Just a couple of weeks ago, I was musing on how I don’t go on long journeys anymore. In the past few years I’ve focused more on practicing in specific features like surf, and rocks, and tidal races, spending more time at a place than in getting to it.
Yet, my early trips were all about distance, and working out the tidal currents to maximize distances. It’s a thing Manhattan paddlers are somewhat known for. Because the tidal currents approach and in some places exceed three knots, our trip mileage seems inflated to paddlers in areas where the maximum tidal currents are only a little over a knot.
Circumnavigations are a great example. Timed correctly, they’re the easiest thirty miles you’ll ever paddle. Of course, the inverse is true – get the tides wrong, and they’ll be the hardest thirty miles.
I’ve become friends with Johna Johnson, one half of the Wind Against Current couple. Vlad and Johna were early sources of inspiration for me when I started paddling outside of club events. To them, a circumnavigation was a warmup; Vlad had a routine that would take him out around City Island in addition to a circumnavigation. They took me on my first (and so far, only) paddle from Pier 40 in lower Manhattan to Sandy Hook, New Jersey. These people ate nautical miles for breakfast, lunch, and dinner.
Imagine my surprise (delighted, to be sure) when Johna agreed to an early morning start, catching the flood current from Inwood out as far as the Throgs Neck. After a bit of discussion, Mister Cowgirl opted to come along as well, making it a group of three – perfect for a journey!
We got a late start – with traffic and winter gear, our 0715 launch time was pushed back an hour to 0815. However, in short order, we paddled north and then under the Spuyten Duyvil Railroad Bridge, with the Henry Hudson highway bridge looming next.
We paddled down the Harlem. The water was glassy smooth, and in several of these photos, you’ll see the paddlers and their boats reflected in a mirror universe of water.
In short order, we passed the 138th Street Bridge and hung a left before the NYPD marina, to pass through the Bronx Kill. After paddling out a ways, we passed between the Brother islands. Looking back, we were treated to a view of Manhattan and the Hell Gate railroad bridge.
I was happy to see one of the artifacts on North Brother was still in place – a bit weathered, but still there. Someone’s arranged an old television and a chair on the southern edge of North Brother Island. In the reflected light, for a moment it looked like the television was on and displaying a broadcast.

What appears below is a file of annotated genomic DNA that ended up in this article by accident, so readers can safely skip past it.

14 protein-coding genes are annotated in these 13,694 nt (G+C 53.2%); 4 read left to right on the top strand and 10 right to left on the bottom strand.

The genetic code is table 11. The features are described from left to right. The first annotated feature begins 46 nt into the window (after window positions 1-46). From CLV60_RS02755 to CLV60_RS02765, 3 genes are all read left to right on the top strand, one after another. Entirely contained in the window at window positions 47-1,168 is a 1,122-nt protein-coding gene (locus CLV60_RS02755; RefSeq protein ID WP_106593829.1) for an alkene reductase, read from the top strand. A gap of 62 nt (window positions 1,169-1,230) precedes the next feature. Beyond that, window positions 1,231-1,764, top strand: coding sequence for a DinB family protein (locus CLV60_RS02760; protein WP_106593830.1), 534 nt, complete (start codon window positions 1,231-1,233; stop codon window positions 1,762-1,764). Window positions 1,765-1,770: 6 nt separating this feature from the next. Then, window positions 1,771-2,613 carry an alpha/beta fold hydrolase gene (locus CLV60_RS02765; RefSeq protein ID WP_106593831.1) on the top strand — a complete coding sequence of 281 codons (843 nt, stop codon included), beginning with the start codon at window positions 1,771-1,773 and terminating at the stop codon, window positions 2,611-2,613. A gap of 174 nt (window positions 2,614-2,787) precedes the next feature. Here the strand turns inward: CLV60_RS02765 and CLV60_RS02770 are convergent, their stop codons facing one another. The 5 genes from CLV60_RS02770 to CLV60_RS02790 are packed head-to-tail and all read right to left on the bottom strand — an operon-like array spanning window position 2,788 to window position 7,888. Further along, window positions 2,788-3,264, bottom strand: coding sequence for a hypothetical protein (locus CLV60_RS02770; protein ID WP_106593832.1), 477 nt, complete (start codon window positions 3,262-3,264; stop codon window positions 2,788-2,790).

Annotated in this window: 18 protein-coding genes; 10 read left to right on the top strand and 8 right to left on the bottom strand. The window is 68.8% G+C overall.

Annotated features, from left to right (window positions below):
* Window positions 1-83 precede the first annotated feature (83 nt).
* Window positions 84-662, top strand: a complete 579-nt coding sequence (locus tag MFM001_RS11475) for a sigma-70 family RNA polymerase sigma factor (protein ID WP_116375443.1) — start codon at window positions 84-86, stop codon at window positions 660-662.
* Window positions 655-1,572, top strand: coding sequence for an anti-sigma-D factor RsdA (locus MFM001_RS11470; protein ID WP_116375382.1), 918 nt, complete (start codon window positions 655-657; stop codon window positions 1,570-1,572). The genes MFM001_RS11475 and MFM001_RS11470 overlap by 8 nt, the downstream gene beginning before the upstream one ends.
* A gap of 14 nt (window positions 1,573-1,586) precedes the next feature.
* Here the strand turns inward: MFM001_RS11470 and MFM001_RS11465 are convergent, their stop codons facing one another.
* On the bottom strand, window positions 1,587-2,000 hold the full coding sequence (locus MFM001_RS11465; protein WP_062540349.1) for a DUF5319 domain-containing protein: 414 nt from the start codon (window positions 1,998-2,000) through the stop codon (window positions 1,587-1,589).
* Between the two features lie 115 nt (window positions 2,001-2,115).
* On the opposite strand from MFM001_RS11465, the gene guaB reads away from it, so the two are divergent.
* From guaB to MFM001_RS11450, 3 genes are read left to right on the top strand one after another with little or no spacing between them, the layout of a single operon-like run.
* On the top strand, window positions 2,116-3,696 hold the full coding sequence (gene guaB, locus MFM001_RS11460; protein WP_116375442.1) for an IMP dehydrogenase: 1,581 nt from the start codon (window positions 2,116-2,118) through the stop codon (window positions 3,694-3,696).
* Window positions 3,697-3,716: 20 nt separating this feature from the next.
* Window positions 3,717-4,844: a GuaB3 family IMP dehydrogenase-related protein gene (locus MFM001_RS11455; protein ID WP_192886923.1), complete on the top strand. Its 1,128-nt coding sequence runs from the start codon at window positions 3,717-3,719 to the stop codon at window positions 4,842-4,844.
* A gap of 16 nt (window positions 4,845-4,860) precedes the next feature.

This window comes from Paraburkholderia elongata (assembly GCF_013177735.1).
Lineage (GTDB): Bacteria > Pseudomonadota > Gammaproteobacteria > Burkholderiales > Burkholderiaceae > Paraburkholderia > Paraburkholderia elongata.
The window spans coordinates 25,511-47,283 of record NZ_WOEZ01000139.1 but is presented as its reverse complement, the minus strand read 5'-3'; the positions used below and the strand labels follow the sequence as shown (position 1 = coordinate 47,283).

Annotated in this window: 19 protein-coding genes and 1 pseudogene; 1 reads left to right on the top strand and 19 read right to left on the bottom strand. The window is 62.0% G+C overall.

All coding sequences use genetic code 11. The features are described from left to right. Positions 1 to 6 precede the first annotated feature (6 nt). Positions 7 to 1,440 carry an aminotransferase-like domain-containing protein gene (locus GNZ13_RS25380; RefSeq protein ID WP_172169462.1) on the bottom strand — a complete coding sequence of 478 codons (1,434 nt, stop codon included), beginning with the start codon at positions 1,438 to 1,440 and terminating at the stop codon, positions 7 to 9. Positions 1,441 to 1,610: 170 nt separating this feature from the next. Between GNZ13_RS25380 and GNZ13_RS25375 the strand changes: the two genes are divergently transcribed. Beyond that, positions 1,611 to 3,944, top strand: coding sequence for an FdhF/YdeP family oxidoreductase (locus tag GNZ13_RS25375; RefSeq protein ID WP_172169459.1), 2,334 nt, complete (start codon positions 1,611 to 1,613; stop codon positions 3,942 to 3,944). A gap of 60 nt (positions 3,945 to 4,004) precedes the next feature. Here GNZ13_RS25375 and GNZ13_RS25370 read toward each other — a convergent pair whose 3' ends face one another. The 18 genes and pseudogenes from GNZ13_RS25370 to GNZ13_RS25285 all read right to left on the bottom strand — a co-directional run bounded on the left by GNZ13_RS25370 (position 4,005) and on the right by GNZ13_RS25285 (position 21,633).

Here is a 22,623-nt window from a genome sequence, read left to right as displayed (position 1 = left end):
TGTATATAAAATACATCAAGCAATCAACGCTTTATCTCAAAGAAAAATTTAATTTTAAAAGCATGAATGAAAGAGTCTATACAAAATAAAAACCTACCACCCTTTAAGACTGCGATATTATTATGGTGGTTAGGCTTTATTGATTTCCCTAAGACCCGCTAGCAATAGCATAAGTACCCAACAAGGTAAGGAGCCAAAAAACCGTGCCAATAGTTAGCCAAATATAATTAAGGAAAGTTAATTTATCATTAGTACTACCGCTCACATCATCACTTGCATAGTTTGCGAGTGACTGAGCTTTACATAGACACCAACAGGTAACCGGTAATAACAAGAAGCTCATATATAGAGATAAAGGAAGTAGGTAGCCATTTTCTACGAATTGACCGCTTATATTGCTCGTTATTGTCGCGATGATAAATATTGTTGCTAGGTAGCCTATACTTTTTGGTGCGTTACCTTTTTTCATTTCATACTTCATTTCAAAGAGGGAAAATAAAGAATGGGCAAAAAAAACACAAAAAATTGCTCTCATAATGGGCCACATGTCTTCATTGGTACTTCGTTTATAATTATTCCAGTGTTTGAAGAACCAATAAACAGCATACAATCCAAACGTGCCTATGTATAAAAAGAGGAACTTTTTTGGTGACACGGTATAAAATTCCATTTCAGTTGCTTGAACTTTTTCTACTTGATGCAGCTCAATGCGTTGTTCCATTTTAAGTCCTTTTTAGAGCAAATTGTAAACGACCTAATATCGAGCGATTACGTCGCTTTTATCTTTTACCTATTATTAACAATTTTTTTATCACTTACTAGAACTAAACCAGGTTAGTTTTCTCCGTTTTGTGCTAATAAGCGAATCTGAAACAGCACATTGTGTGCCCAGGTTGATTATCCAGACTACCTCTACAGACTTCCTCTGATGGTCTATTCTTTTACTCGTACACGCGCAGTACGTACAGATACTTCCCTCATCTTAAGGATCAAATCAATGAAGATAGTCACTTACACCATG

We weren’t entirely decided how far we would go; we’d all assumed we’d see how we felt, and what kind of time we made. The good news is, we were making great time, and feeling much more comfortable than expected, given the below-freezing temperatures of the morning.
Once we were in sight of the Whitestone Bridge, we decided to press on a bit further, and once we actually arrived at the Whitestone, we decided to carry on the remaining two miles to the Throgs Neck
Along the way, we passed a new ferry terminal; looking it up retroactively, it was probably the Soundview terminal, at Clason Point in the Bronx. The NYC Ferries are new, in particular service to the Bronx; at first I thought it was still closed, but then we saw people milling about. As we got closer, we could see shimmering in the glass windows, reflected light coming off the water.
We spoke to a man who was waiting for the ferry. We had passed one heading towards Manhattan earlier, near Hunts Point. He was waiting for the next one – and taking friendly pictures of us!
The Throgs Neck is home to SUNY Maritime (State University New York); it’s basically a civilian naval academy. Curiously enough, on the other side of the strait crossed by the Throgs Neck Bridge is the United States Merchant Marine academy – the civilian counterpart to the Naval Academy at Annapolis. Both campuses are built on the sites of old forts which used to guard this eastern-most approach to New York City; much like the forts on either end of the Narrows, they were well-positioned to fend off approaching enemy fleets. Beyond this point lay the western end of Long Island Sound.